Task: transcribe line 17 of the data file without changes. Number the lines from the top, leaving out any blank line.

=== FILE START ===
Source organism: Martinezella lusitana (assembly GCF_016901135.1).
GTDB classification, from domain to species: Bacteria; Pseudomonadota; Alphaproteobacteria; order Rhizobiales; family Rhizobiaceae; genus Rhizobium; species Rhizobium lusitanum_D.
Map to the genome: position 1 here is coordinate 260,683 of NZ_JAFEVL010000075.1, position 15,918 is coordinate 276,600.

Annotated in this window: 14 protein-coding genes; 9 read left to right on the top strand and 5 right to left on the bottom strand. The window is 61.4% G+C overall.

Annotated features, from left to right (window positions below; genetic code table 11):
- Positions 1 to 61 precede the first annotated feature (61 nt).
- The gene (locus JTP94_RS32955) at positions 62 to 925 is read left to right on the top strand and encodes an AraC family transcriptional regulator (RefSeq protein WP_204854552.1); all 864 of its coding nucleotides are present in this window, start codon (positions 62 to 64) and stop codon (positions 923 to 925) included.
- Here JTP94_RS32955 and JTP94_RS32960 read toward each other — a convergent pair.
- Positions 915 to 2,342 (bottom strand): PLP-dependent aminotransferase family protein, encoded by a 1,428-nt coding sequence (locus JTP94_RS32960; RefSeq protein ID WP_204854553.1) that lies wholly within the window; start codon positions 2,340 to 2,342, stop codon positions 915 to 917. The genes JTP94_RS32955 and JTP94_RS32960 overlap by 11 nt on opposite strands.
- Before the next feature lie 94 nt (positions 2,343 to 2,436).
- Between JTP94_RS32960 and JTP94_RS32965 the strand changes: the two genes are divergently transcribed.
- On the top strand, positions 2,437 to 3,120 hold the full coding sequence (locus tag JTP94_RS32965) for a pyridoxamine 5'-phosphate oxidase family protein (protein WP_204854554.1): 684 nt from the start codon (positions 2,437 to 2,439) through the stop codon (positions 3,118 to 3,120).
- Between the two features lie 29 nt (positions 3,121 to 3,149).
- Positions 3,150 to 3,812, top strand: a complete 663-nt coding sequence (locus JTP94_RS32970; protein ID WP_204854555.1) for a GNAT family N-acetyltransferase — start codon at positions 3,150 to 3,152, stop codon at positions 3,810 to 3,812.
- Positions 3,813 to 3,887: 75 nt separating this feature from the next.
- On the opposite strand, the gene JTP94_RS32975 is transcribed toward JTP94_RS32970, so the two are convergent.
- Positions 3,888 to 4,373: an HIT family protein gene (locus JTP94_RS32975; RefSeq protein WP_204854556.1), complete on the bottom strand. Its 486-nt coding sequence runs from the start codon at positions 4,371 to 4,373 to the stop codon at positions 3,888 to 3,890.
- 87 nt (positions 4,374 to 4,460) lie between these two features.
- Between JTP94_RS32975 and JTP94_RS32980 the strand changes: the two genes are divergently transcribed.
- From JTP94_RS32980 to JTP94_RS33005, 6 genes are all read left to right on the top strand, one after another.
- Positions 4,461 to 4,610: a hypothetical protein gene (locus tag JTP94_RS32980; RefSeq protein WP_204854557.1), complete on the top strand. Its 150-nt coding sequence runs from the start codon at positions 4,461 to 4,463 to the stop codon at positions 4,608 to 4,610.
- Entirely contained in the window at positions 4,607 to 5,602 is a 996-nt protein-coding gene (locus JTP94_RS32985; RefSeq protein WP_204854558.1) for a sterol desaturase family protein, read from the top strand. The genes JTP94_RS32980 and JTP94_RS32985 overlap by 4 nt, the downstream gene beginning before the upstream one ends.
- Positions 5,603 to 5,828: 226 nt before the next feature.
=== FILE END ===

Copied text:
- Positions 3,888 to 4,373: an HIT family protein gene (locus JTP94_RS32975; RefSeq protein WP_204854556.1), complete on the bottom strand. Its 486-nt coding sequence runs from the start codon at positions 4,371 to 4,373 to the stop codon at positions 3,888 to 3,890.